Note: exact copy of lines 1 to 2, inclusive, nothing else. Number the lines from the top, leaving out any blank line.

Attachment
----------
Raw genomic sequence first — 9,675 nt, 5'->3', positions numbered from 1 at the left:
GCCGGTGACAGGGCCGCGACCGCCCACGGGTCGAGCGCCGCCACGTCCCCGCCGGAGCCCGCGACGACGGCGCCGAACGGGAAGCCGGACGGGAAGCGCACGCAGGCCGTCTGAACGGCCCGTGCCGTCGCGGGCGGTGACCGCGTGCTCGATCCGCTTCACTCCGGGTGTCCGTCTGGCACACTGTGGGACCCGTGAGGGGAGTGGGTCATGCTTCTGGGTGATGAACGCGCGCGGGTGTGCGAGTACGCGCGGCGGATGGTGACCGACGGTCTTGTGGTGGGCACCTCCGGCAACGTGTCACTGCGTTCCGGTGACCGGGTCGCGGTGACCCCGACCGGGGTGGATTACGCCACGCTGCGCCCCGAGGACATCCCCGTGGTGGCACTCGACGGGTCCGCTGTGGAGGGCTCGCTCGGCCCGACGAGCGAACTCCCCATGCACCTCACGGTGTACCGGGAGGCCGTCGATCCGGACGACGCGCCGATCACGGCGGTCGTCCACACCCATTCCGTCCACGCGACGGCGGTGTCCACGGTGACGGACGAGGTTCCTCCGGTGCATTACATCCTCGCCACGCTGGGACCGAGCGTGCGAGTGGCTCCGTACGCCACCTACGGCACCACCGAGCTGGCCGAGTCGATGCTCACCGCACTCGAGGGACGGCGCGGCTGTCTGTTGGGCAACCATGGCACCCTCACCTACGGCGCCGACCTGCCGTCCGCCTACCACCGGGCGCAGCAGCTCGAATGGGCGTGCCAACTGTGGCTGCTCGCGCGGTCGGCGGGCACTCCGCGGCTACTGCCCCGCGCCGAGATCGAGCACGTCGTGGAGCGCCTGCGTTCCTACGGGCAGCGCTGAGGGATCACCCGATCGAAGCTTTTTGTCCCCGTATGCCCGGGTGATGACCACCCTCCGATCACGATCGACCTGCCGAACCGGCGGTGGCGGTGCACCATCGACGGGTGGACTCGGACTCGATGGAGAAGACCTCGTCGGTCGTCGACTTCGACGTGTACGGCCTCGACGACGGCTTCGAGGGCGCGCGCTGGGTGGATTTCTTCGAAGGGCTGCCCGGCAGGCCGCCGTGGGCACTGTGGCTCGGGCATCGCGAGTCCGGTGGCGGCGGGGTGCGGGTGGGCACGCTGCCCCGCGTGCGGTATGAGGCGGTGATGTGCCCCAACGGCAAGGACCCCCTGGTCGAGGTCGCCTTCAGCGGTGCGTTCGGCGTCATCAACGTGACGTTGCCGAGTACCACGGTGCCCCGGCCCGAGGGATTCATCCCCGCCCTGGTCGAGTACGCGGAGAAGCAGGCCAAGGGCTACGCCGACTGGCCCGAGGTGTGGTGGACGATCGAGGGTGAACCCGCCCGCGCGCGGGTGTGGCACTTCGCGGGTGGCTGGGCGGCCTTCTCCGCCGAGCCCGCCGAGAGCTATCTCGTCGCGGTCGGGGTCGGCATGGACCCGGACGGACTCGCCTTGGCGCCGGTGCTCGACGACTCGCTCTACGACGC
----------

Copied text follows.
Raw genomic sequence first — 9,675 nt, 5'->3', positions numbered from 1 at the left:
GCCGGTGACAGGGCCGCGACCGCCCACGGGTCGAGCGCCGCCACGTCCCCGCCGGAGCCCGCGACGACGGCGCCGAACGGGAAGCCGGACGGGAAGCGCACGCAGGCCGTCTGAACGGCCCGTGCCGTCGCGGGCGGTGACCGCGTGCTCGATCCGCTTCACTCCGGGTGTCCGTCTGGCACACTGTGGGACCCGTGAGGGGAGTGGGTCATGCTTCTGGGTGATGAACGCGCGCGGGTGTGCGAGTACGCGCGGCGGATGGTGACCGACGGTCTTGTGGTGGGCACCTCCGGCAACGTGTCACTGCGTTCCGGTGACCGGGTCGCGGTGACCCCGACCGGGGTGGATTACGCCACGCTGCGCCCCGAGGACATCCCCGTGGTGGCACTCGACGGGTCCGCTGTGGAGGGCTCGCTCGGCCCGACGAGCGAACTCCCCATGCACCTCACGGTGTACCGGGAGGCCGTCGATCCGGACGACGCGCCGATCACGGCGGTCGTCCACACCCATTCCGTCCACGCGACGGCGGTGTCCACGGTGACGGACGAGGTTCCTCCGGTGCATTACATCCTCGCCACGCTGGGACCGAGCGTGCGAGTGGCTCCGTACGCCACCTACGGCACCACCGAGCTGGCCGAGTCGATGCTCACCGCACTCGAGGGACGGCGCGGCTGTCTGTTGGGCAACCATGGCACCCTCACCTACGGCGCCGACCTGCCGTCCGCCTACCACCGGGCGCAGCAGCTCGAATGGGCGTGCCAACTGTGGCTGCTCGCGCGGTCGGCGGGCACTCCGCGGCTACTGCCCCGCGCCGAGATCGAGCACGTCGTGGAGCGCCTGCGTTCCTACGGGCAGCGCTGAGGGATCACCCGATCGAAGCTTTTTGTCCCCGTATGCCCGGGTGATGACCACCCTCCGATCACGATCGACCTGCCGAACCGGCGGTGGCGGTGCACCATCGACGGGTGGACTCGGACTCGATGGAGAAGACCTCGTCGGTCGTCGACTTCGACGTGTACGGCCTCGACGACGGCTTCGAGGGCGCGCGCTGGGTGGATTTCTTCGAAGGGCTGCCCGGCAGGCCGCCGTGGGCACTGTGGCTCGGGCATCGCGAGTCCGGTGGCGGCGGGGTGCGGGTGGGCACGCTGCCCCGCGTGCGGTATGAGGCGGTGATGTGCCCCAACGGCAAGGACCCCCTGGTCGAGGTCGCCTTCAGCGGTGCGTTCGGCGTCATCAACGTGACGTTGCCGAGTACCACGGTGCCCCGGCCCGAGGGATTCATCCCCGCCCTGGTCGAGTACGCGGAGAAGCAGGCCAAGGGCTACGCCGACTGGCCCGAGGTGTGGTGGACGATCGAGGGTGAACCCGCCCGCGCGCGGGTGTGGCACTTCGCGGGTGGCTGGGCGGCCTTCTCCGCCGAGCCCGCCGAGAGCTATCTCGTCGCGGTCGGGGTCGGCATGGACCCGGACGGACTCGCCTTGGCGCCGGTGCTCGACGACTCGCTCTACGACGC